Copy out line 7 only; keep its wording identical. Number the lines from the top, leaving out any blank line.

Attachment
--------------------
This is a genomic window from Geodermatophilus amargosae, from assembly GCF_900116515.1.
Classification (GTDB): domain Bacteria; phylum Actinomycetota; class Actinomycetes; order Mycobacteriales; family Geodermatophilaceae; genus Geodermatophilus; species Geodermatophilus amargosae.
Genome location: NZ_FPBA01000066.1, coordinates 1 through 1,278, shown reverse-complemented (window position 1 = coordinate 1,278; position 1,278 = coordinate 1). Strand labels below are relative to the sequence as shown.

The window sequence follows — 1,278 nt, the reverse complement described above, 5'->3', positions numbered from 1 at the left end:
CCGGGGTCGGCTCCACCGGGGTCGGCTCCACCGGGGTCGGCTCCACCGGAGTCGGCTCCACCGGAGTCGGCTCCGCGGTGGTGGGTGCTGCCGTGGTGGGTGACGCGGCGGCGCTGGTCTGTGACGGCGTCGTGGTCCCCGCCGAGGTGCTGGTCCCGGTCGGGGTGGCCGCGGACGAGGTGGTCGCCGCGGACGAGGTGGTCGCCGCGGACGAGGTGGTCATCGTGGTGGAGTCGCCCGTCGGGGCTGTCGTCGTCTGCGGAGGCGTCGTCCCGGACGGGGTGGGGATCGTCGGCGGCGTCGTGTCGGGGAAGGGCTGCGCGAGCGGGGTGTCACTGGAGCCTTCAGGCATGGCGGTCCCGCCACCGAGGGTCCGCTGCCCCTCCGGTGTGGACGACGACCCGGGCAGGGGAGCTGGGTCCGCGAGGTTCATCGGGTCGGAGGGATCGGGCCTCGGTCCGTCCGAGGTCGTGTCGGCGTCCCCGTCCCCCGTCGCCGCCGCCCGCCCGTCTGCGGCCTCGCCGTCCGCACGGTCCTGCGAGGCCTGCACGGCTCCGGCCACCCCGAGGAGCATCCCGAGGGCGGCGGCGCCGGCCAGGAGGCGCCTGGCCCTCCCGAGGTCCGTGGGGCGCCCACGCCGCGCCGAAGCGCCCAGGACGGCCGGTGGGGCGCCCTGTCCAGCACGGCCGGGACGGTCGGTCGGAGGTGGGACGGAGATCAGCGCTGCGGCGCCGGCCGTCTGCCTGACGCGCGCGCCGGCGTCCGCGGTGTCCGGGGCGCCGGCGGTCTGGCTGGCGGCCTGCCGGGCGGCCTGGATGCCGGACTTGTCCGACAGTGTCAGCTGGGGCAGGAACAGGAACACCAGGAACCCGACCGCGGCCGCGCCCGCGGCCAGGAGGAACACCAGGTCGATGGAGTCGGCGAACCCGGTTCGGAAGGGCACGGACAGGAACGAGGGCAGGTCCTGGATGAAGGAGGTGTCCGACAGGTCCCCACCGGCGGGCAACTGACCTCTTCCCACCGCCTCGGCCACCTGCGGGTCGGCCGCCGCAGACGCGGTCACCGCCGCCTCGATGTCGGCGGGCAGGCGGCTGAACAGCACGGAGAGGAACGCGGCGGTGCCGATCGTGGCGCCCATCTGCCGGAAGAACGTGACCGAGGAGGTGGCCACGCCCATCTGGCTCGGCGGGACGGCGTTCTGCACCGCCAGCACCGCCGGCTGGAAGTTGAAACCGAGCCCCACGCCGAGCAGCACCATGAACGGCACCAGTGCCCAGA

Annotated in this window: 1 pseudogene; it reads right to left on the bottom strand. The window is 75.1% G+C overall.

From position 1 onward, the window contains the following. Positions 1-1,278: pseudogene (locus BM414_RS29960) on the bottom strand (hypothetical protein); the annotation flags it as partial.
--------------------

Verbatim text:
From position 1 onward, the window contains the following. Positions 1-1,278: pseudogene (locus BM414_RS29960) on the bottom strand (hypothetical protein); the annotation flags it as partial.